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Nicola Mira
Jun 17, 2022
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Wales Bonner enchants Pitti Uomo with her culturally diverse fashion

Translated by
Nicola Mira
Jun 17, 2022

On Tuesday evening, Wales Bonner excited her audience in Florence with a show full of subtlety, vibrantly blending a variety of influences, techniques, attitudes and ideas. As the special guest of the Pitti Uomo menswear show, the British designer transported a slice of Africa into the heart of Renaissance Italy. More than that, she drew on the city’s multicultural history to write a new chapter with a vista on multiple horizons.

A Wales Bonner look for Spring/Summer 2023 - Ph Giovanni Giannoni

To unveil her menswear and womenswear collection for the Spring/Summer 2023, Wales Bonner chose one of the Medici’s most ancient palazzi, the Palazzo Medici Riccardi, built in 1444 by Cosimo de Medici, notably once the home of Alessandro de Medici, known as il Moro (the Moor) for his African origins, the Florentine republic’s first duke.
The palazzo’s courtyard and walls are covered entirely with burlap bags, of the kind habitually used to transport foodstuffs, especially from Africa. The bags were recovered and stitched together by Ghanaian artist Ibrahim Mahama, creating an installation with migration as its theme.

“My influences aren't drawn from fashion, but from the outside world. I delve into the past to look out to and project myself into the future,” said Wales Bonner, who called on artisans from all over the world to create the collection’s 36 looks, showcasing their unique skills. Experts in tie-dye techniques from Burkina Faso, embroiderers from India to make macramé dresses decorated with pearls, Savile Row tailors to produce a number of wonderful suits, and a Parisian artisan for a silk jacquard coat. As well as jewellery made by Ghanaian artisans using multi-coloured pieces of bottle glass.
All of this blends together in a harmonious whole, the silhouettes both elegant and flowing, masculine and feminine, the style at once couture and sporty. Wales Bonner’s wardrobe is a well-balanced composition, featuring zebra and leopard-skin slippers worn with suits, and Adidas sneakers, re-imagined in silver by Wales Bonner, matched nonchalantly with white knee-high socks and ample shorts. 
Wales Bonner is equally adept at using a variety of codes, switching from contemporary style to eclectic chic, as with the double-breasted gilet-blazer or the hybrid khaki trench coat, its back enhanced with finely striped white cotton fabric, then adopting a sportier register only to segue with hand-crafted items and end on a rocker flourish, with electric blue suede jackets decorated with silver studs. Notable too are the maxi shirts in blue cotton with white bibs, looking almost like boubous, worn unbuttoned over ample, sarong-style double trousers layered over one another.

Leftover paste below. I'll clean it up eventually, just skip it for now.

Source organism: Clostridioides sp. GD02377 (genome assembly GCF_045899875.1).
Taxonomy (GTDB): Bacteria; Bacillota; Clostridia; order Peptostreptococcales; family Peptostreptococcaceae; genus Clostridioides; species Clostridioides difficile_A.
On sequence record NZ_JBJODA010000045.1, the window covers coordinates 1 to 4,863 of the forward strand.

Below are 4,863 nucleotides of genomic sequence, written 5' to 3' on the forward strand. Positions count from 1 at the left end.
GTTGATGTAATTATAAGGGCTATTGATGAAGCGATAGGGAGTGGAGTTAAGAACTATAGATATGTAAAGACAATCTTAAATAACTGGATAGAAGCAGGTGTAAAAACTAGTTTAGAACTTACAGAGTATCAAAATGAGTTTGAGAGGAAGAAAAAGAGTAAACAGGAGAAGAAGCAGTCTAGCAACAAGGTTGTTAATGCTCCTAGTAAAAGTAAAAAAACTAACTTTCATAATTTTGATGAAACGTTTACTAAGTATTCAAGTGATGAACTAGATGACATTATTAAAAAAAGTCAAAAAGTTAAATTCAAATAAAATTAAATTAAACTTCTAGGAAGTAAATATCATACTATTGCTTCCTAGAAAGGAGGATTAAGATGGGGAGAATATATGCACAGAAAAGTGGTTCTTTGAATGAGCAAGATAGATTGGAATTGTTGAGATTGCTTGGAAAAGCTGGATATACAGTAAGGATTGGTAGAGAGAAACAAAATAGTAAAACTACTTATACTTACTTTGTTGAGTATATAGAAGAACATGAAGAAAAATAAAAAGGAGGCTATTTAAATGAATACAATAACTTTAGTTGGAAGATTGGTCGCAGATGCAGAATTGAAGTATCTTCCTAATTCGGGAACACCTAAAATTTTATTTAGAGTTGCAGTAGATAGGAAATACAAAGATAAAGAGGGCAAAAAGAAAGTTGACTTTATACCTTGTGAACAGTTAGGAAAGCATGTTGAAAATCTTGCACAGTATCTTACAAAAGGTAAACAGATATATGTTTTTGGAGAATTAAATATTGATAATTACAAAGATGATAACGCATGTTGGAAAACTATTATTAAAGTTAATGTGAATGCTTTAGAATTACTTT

The Wales Bonner show on Tuesday in Florence - ph Giovanni Giannoni

Wales Bonner, 31, born of a Jamaican father and an English mother, knows exactly what she wants. “I started with menswear, because it's a more structured kind of fashion, and that also allowed me to break some rules. Nowadays, womenswear has the same weight as menswear in my collections,” said the designer, whose couture items are all made in Italy, and whose label is available at 85 top multibrand retailers worldwide, including Sacks, Ssense and Le Printemps.
Wales Bonner, who from the outset has put black identity at the heart of her fashion, caught the industry’s eye right after graduating from the prestigious Central Saint Martins academy in London in 2014. Her graduation collection, called ‘Africa’, won the L'Oréal Professional Talent Award. Her first collection, ‘Ebonics’, for the Fall/Winter 2015, was highly praised by critics. In 2015, she received the Best Young Talent menswear collection prize at the British Fashion Council’s Fashion Awards.
The following year, she won the LVMH emerging designer prize. “An award that has helped boost my self-confidence,” said Wales Bonner, who is very pleased to have remained independent until now. “More and more I appreciate the freedom I have and the possibility of expressing myself,” she concluded.

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